"Look, boss, we don't got, enough Sek to fry an elderly woman in a fleabag hotel fire. And you want a hurricane?"

  "Well, Joe, we'll just have to start faking it."

  "Fucking moguls don't even know what buttons to push or what happens when you push them. Sure, start faking it and leave the details to Joe."

  Look, from a real disaster you get a pig of Sek: sacrifice, tears, heartbreak, heroism and violent death. Always remember, one case of VD yields more Sek than a cancer ward. And you get the lowest acts of which humans are capable—remember the Italian steward who put on women's clothes and so filched a seat in a lifeboat? "A cur in human shape, certainly he was born and saved to set a new standard by which to judge infamy and shame."

  With a Sek surplus you can underwrite the next one, but if the first one's a fake you can't underwrite a shithouse.

  Sekem is second man out: "No power left in this set." He drinks a bicarbonate of soda and disappears in a belch.

  Lots of people don't have a Khu these days. No Khu would work for them. Mafioso Don: "Get offa me, Khu crumb! Worka for a living!"

  Ba, the Heart: that's sex. Always treacherous. Suck all the Sek out of a man. Many Bas have poison juices.

  The Ka is about the only soul a man can trust. If you don't make it, he don't make it. But it is very difficult to contact your real Ka.

  Sekhu is the physical body, and the planet is mostly populated with walking Sekhus, just enough Sek to keep them moving.

  The Venusian invasion is a takeover of the souls. Ren is degraded by Hollywood down to John Wayne levels. Sekem works for the Company. The Khus are all transparent fakes. The Bas is rotten with AIDS. The Ka is paralyzed. Khaibit sits on you like a nagging wife. Sekhu is poisoned with radiation and contaminants and cancer.

  There is intrigue among the souls, and treachery. No worse fate can befall a man than to be surrounded by traitor souls. And what about Mr. Eight-Ball, who has these souls? They don't exist without him, and he gets the dirty end of every stick.

  Eights of the world, unite! You have nothing to lose but your dirty rotten vampires.

  A hundred years ago there were rat-killing dogs known as "Fancies." A man bet on his "Fancy," how many rats he would kill. The rats were confined in a circular arena too high for a rat to jump over. But they formed pyramids, so that the top rats could escape.

  Sekhu is bottom rat in the pyramid. Like the vital bottom integer in a serial, when that goes, the whole serial universe goes up in smoke. It never existed.

  Angelic boys who walk on water, sweet inhuman voices from a distant star. The Khu, sweet bird of night, with luminous wings and a head of light, flies across the full moon . . . a born-again redneck raises his shotgun. . . .

  "Stinkin' Khu!"

  The Egyptians recognized many degrees of immortality. The Ren and the Sekem and the Khu are relatively immortal, but still subject to injury. The other souls who survive physical death are much more precariously situated.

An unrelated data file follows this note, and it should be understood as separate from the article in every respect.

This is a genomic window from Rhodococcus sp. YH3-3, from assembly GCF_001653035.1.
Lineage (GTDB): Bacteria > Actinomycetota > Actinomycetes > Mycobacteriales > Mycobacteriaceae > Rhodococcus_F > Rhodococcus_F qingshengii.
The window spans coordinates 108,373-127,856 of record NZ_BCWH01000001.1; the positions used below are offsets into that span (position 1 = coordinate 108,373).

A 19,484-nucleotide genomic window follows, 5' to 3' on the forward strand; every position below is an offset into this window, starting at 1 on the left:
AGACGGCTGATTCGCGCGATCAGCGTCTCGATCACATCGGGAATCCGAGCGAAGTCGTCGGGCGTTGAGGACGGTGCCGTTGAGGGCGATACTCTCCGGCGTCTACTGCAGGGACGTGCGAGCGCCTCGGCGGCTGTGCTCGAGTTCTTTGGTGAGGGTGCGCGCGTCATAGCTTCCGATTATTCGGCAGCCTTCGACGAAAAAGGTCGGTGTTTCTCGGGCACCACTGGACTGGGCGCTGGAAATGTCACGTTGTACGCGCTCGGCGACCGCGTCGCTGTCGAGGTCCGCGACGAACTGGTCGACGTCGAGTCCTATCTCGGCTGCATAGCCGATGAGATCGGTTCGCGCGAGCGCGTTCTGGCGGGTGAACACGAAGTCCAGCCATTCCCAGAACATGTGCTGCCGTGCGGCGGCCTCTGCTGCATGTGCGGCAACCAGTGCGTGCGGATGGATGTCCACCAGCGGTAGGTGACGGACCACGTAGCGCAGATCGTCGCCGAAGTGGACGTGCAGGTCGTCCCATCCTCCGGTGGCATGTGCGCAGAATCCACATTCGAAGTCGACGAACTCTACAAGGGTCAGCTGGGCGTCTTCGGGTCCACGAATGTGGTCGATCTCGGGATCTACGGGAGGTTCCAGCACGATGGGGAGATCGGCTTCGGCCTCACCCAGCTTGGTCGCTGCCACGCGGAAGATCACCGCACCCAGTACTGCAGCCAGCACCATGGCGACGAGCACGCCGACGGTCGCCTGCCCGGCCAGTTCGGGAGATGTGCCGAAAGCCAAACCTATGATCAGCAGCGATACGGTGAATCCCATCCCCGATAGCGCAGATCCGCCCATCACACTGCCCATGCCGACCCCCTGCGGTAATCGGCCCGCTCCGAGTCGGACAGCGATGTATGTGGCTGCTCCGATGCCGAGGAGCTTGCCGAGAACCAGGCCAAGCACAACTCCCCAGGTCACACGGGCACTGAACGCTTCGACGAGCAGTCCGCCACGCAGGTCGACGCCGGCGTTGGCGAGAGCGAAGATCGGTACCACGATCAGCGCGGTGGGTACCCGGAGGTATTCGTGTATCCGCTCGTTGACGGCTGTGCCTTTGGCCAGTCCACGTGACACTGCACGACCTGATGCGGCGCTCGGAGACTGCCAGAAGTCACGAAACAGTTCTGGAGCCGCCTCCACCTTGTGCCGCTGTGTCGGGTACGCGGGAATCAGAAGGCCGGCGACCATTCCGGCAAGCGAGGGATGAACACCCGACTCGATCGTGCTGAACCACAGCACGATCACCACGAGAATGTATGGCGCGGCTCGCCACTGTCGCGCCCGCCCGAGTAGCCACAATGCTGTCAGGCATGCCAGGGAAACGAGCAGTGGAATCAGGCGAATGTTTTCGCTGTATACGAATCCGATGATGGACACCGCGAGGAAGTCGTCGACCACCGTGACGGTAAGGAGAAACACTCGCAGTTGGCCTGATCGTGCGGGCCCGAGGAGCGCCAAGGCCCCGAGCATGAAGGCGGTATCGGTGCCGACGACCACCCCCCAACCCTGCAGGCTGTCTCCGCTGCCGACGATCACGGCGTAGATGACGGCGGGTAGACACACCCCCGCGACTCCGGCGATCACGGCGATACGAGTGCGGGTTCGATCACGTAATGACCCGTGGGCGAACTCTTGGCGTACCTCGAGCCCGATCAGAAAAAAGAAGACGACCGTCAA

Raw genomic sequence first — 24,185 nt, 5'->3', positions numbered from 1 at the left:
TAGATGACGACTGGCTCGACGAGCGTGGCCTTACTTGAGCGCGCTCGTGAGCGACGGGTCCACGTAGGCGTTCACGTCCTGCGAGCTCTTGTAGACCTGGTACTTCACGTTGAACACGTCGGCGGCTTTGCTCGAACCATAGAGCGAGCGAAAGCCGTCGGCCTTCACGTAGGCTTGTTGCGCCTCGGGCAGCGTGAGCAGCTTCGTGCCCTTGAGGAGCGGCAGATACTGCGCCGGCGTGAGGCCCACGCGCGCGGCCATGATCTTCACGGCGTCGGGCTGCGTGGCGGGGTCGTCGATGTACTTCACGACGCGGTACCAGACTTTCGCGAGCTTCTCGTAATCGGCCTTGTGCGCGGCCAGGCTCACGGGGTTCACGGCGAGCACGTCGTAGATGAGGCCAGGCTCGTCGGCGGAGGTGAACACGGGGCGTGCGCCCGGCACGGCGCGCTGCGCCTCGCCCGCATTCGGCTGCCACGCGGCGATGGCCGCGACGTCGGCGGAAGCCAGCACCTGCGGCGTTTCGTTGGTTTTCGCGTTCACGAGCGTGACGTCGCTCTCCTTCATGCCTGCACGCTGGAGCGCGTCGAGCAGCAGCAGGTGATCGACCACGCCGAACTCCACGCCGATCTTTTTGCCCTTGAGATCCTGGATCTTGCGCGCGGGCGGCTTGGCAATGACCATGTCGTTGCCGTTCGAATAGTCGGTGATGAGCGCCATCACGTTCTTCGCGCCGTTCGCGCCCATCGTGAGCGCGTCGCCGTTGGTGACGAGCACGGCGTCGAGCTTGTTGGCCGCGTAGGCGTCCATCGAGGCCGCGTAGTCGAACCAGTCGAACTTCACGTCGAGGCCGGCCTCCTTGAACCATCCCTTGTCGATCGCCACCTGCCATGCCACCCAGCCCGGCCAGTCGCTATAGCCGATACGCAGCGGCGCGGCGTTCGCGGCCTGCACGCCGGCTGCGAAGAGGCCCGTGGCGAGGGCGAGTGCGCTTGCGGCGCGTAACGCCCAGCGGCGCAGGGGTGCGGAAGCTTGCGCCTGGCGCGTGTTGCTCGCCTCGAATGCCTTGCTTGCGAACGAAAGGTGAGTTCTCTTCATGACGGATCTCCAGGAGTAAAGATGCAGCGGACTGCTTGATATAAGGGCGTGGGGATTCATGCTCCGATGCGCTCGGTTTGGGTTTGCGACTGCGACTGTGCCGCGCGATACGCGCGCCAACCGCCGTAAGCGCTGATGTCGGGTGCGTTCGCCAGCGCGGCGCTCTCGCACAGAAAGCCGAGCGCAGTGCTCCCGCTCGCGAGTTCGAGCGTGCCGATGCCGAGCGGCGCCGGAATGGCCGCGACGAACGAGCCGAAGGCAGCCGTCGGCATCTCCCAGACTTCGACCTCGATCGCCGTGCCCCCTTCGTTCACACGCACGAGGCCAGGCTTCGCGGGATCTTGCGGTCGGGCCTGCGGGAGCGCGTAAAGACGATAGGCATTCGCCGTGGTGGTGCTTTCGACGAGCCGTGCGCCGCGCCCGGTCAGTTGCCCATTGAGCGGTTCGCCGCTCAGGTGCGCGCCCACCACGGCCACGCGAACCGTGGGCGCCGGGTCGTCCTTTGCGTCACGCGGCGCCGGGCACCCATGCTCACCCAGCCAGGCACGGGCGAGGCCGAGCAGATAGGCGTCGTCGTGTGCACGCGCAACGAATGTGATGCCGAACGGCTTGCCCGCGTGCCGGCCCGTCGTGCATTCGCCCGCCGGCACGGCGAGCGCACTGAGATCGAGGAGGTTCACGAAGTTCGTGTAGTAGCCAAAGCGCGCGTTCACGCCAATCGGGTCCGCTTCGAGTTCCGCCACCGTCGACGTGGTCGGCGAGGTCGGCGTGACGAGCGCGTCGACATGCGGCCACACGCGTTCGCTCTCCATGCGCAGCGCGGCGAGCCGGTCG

Can any soul survive the searing fireball of an atomic blast? If human and animal souls are seen as electromagnetic force fields, such fields could be totally disrupted by a nuclear explosion. The mummy's nightmare: disintegration of souls, and this is precisely the ultrasecret and supersensitive function of the atom bomb: a Soul Killer, to alleviate an escalating soul glut.

  "Stacked up, you understand, like cordwood, and nonrecyclable by the old Hellfire expedient, like fucking plastics."

  We have to stay ahead of ourselves and the Ivans, lest some joker endanger national security by braying out, "You have souls. You can survive your physical death!"

  Ruins of Hiroshima on screen. Pull back to show the Technician at a switchboard. Behind him, Robert Oppenheimer flanked by three middle-aged men in dark suits, with the cold dead look of heavy power.

  The Technician twiddles his knobs. He gives the O.K. sign.

  "All clear."

  "Are you sure?"

  The Technician shrugs. "The instruments say so."

  Oppy says: "Thank God it wasn't a dud."

  "Oh, uh, hurry with those printouts, Joe."

  "Yes, sir." He looked after them sourly, thinking: Thank Joe it wasn't a dud. God doesn't know what buttons to push.

  However, some very tough young souls, horribly maimed and very disgruntled, do survive Hiroshima and come back to endanger national security. So the scientists are put to work to devise a Super Soul-Killer. No job too dirty for a fucking scientist.

  They start with animals. There are some laboratory accidents.

  "Run for your lives, gentlemen! A purple-assed baboon has survived '23 Skiddoo'!"

  "It's the most savage animal on earth!"

  The incandescent baboon soul bursts through a steel door, it rips like wet paper. Had to vaporize the installation. Lost expensive equipment and personnel. Irreplaceable, some of them. Real soul-food chefs, you might say; cordon bleu.

  Well, trial and error. We now have Soul-Killers that don't quit. State of the fart, sure, the Big Fart. We know how it's all going to end. The first sound and the last sound. Meanwhile, all personnel on Planet Earth are confined to quarters. Convince them they got no souls, it's more humane that way.

  Scientists always said there is no such thing as a soul. Now they are in a position to prove it. Total Death. Soul Death. It's what the Egyptians called the Second and Final Death. This awesome power to destroy souls forever is now vested in far-sighted and responsible men in the State Department, the CIA, and the Pentagon.